Trans­par­ent LPG Cylin­ders Soon to Keep a Tab on Gas Quan­tity

Resource Digest - - CONTENTS -

The gov­ern­ment is plan­ning to in­tro­duce trans­par­ent cook­ing gas cylin­ders that will make it al­most im­pos­si­ble for ven­dors to de­liver lower-than-promised quan­tity and ad­dress one of the big­gest com­plaints of liq­ue­fied nat­u­ral gas (LPG) con­sumers.

Of­fi­cials said this will be a big step to raise the qual­ity of ser­vice fol­low­ing the direct cash trans­fer and sub­sidy sur­ren­der cam­paigns that aimed mainly at plug­ging leak­age and im­prov­ing the gov­ern­ment's fi­nances.

Oil min­is­ter Dharmendra Prad­han favours an early roll­out of the scheme, said of­fi­cials with direct knowl­edge of the mat­ter. They said the min­is­ter, along with oil min­istry of­fi­cials, dis­cussed the plan with ex­ec­u­tives of state-run fuel re­tail­ing cor­po­ra­tions In­di­anOil, Hin­dus­tan Petroleum and Bharat Petroleum.

A trans­par­ent cylin­der is likely to cost `2,500-3,000, al­most dou­ble the reg­u­lar steel cylin­der, for which LPG dis­trib­u­tors charge `1,400 as se­cu­rity de­posit.

Some ex­ec­u­tives raised con­cern over the price, say­ing it may de­ter con­sumers. But the min­is­ter told oil com­pa­nies not to get bogged down by the higher cost, ar­gu­ing that if all sub­scribers were so price sen­si­tive they wouldn't have given up their share of sub­sidy, of­fi­cials said. Sub­scribers are look­ing for qual­ity and would ap­pre­ci­ate an hon­est de­liv­ery even if it came at a higher price, the min­is­ter is said to have told the ex­ec­u­tives.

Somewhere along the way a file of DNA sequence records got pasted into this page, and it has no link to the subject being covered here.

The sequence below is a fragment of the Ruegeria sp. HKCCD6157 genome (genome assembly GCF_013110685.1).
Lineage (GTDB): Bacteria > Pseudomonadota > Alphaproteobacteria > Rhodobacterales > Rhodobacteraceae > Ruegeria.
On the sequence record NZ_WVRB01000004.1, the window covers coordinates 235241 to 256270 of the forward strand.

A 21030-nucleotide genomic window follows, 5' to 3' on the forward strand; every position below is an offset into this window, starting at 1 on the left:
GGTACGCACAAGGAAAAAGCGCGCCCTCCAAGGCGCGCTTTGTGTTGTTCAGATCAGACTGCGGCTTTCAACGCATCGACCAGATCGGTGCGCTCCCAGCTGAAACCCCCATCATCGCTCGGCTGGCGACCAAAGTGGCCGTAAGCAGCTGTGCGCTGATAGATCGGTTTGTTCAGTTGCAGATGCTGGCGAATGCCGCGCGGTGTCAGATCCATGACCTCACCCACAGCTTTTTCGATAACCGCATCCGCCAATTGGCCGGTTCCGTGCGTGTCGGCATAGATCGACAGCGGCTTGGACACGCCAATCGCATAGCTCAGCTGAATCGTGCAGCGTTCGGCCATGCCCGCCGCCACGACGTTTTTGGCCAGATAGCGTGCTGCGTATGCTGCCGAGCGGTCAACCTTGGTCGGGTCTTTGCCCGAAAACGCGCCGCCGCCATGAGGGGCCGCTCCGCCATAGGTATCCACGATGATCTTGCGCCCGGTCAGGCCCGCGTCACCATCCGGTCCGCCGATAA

Nearly 35 lakh house­holds have given up their share of sub­sidy fol­low­ing ap­peals by Prime Min­is­ter Naren­dra Modi and ac­tor Amitabh Bachchan in a high-volt­age cam­paign for months. In­dia has a lit­tle over 18 crore LPG con­sumers, of which nearly 15 crore house­holds have al­ready agreed to get their share of gas sub­sidy di­rectly in their bank ac­counts, help­ing the gov­ern­ment in its ef­fort to block di­ver­sion of sub­sidised cylin­ders for com­mer­cial use.

Con­sumers are rou­tinely frus­trated at ven­dors de­liv­er­ing much less than the promised amount of gas in cylin­ders. The com­pa­nies ex­pect all ven­dors to carry a weigh­ing ma­chine with them. But of­ten the spring bal­ance is rigged.

The roll-out could be­gin as early as March 2015, with ini­tial stock of trans­par­ent cylin­ders likely to be im­ported. The steel cylin­ders dis­placed by the new ones will be put to use in the ru­ral ar­eas where res­i­dents are fairly un­der-served. About two-thirds of In­di­ans live in vil­lages but the num­ber of cook­ing gas con­sumers in ru­ral ar­eas are 40 per­cent less than that in ur­ban ar­eas.

Dharmendra Prad­han

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